Your case is rare but familiar to me. Have you heard of depressive realism? It turns out that people with mild depression actually have a more accurate perception of reality than “normal” people. However, the way the in-built biases are offset in the depressed help them to make accurate predictions about everything around them except themselves! They tend to severely underestimate their abilities, the time it will take them to complete work, their capacity to improve, their ability to be loved, etc…. even though they are able to more accurately predict the abilities, capacities, and tendencies of those around them.

      Now that I think of it, depressive realism seems like it would give people an overwhelming advantage in poker. Hmm…

      • Kaj Sotala says:

        Having suffered from depressive realism, I don’t think it would give a major advantage. Attributing all of your successes to good luck means you won’t be learning lessons from what you did right. Furthermore, you may also be demotivated to learn from your failures, since you think you’re a hopeless case and will just keep making more mistakes regardless.

      • Louie says:

        Yeah, that does sound bad after all. The trick is to be able to hold as extreme a perspective on your play as possible. Most people who are self-serving naturally are incorporating that positive information about how they play well all the time… even when it’s not true. A depressed player would have to learn to mindfully look for good in all his play the same way a more typical player needs to look for mistakes in their play. From my current perspective, depressive realism seems like an advantage because it naturally offers the perspective that I find more challenging to hold.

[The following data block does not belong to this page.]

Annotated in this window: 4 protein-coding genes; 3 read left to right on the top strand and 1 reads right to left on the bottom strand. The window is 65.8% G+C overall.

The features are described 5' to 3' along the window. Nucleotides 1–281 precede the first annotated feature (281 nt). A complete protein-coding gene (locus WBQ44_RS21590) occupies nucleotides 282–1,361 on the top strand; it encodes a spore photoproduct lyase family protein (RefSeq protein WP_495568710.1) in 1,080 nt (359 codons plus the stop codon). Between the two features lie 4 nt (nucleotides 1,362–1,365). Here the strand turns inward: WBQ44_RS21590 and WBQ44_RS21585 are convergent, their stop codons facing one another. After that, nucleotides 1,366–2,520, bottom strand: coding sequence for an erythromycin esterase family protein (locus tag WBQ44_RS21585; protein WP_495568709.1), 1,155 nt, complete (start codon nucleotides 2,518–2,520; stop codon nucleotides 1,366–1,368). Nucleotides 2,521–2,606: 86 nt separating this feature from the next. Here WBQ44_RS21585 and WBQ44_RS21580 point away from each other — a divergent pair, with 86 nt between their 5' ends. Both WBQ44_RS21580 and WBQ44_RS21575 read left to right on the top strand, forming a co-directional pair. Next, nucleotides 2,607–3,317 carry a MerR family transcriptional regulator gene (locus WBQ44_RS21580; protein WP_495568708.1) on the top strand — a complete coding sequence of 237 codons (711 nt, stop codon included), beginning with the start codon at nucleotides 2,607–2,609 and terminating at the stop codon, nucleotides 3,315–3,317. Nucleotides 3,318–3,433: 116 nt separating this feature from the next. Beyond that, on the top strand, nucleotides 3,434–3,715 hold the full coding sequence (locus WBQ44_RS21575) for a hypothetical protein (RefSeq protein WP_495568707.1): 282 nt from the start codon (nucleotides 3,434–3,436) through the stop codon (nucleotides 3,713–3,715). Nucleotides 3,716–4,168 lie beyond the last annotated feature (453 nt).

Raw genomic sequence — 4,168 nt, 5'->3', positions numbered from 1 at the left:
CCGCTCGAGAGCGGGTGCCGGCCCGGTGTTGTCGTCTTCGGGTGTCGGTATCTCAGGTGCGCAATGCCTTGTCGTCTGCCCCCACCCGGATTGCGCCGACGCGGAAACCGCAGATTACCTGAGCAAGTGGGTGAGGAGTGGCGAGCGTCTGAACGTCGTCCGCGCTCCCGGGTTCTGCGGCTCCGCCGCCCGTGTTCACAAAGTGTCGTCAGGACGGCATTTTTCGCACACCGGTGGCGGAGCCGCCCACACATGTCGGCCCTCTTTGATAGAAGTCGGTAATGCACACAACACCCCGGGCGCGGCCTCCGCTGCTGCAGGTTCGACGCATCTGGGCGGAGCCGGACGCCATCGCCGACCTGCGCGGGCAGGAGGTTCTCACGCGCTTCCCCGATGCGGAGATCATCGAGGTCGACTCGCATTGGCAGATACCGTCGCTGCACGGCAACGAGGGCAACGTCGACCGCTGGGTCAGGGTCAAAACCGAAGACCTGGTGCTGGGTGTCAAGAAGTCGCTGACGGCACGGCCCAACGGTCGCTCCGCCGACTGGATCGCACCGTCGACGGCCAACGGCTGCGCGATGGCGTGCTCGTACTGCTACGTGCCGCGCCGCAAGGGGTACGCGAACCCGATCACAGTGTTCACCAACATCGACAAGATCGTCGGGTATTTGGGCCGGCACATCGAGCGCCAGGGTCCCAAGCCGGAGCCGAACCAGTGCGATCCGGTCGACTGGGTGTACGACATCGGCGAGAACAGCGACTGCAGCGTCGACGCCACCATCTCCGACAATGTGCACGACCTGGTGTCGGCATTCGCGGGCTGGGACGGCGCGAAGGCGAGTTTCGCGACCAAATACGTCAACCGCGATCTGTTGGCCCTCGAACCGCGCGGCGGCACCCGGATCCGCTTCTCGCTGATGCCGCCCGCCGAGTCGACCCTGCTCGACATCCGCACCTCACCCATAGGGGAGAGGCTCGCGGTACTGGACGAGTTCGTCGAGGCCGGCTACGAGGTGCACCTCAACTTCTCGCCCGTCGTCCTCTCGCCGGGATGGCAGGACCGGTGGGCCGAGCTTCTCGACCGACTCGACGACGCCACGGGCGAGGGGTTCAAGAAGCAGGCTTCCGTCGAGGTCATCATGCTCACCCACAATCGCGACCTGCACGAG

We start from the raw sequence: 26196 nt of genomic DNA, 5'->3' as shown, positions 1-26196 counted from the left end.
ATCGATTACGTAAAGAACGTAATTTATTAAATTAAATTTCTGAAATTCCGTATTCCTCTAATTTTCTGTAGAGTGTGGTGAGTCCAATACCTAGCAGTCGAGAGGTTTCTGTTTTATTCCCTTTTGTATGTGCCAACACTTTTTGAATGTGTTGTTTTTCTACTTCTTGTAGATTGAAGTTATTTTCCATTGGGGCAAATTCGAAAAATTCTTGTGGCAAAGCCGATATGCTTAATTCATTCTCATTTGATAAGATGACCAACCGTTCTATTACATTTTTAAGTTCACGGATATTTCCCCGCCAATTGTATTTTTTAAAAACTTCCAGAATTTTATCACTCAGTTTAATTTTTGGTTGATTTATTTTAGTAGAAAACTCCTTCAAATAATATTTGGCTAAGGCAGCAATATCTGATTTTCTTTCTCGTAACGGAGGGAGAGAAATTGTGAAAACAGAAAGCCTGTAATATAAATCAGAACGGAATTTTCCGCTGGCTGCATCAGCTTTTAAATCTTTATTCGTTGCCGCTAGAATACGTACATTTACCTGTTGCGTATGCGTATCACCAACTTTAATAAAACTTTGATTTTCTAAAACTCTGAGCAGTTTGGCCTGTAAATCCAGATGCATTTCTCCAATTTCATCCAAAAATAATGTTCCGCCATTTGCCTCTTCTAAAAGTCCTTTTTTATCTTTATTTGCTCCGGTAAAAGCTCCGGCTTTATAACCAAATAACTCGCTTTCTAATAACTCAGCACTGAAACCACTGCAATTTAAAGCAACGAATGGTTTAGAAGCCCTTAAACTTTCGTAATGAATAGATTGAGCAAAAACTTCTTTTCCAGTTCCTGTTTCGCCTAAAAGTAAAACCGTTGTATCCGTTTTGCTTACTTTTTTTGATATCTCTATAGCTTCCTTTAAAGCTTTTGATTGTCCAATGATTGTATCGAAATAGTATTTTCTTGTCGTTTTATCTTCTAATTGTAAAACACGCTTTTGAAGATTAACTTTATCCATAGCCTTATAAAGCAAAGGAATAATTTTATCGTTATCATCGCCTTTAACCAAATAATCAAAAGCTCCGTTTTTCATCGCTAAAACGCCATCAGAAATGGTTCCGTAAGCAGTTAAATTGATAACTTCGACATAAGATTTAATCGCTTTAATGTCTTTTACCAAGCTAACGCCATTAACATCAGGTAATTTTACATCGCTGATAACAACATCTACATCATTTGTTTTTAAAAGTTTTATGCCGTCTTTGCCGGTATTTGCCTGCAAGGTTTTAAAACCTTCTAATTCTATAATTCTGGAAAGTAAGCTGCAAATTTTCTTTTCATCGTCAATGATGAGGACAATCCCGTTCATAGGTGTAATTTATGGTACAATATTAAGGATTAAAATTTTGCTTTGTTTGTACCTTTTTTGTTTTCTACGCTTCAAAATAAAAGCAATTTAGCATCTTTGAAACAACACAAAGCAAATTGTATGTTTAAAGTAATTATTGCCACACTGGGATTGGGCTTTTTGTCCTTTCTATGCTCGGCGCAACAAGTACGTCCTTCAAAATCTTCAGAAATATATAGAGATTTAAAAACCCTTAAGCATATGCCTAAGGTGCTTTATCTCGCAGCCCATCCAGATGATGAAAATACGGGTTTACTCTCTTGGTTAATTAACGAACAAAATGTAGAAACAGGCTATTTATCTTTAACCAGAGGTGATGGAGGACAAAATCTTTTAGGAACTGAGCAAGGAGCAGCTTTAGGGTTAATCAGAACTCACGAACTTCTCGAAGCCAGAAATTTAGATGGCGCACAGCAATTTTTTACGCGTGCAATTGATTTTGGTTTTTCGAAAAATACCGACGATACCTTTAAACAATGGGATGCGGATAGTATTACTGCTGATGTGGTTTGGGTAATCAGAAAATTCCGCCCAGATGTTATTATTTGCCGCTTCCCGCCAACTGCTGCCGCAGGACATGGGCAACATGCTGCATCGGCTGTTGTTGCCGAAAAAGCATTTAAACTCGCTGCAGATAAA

Perhaps the “best” natural disposition for a poker player would be manic-depressive? Then you’d understand both perspectives naturally. Dutch Boyd and Mike Matusow spring to mind as obvious existence proofs for this theory.

      • conchis says:

        I too suspect that I tend to overestimate my personal responsibility for outcomes,* but the degree to which I do so seems to interact strongly with my pre-existing competence in the area. In line with the Dunning-Krueger effect, I tend to assign more personal responsibility the better I understand the processes involved, because I better understand what I could have changed / done better. When I don’t understand what I could have done better, the outcome tends to feel more like random chance.

        This puts you in a bit of a catch 22 when it comes to learning new areas of competence… although I guess that’s the point of coaching.

        *Of course, it’s possible I’m wrong about about this: I observe that I assign more personal responsibility to myself than others do, but it’s possible I still underestimate my own responsibility. I’m not sure I have solid evidence that that I’m actually biased in the other direction, rather than merely being less biased than others.

      • John C. says:

        I think I disagree. I can’t prove this but I suspect that when I’m in one of those introspective periods where I am playing bad one of the first adjustments I feel like I need to make is usually to play tighter. I play less hands and for some reason also play them more passively. Obviously this isn’t optimal. Do you think that depressive realism contributes to less aggressive behavior?

Leave a Reply

Fill in your details below or click an icon to log in: Logo

You are commenting using your account. Log Out /  Change )

Facebook photo

You are commenting using your Facebook account. Log Out /  Change )

Connecting to %s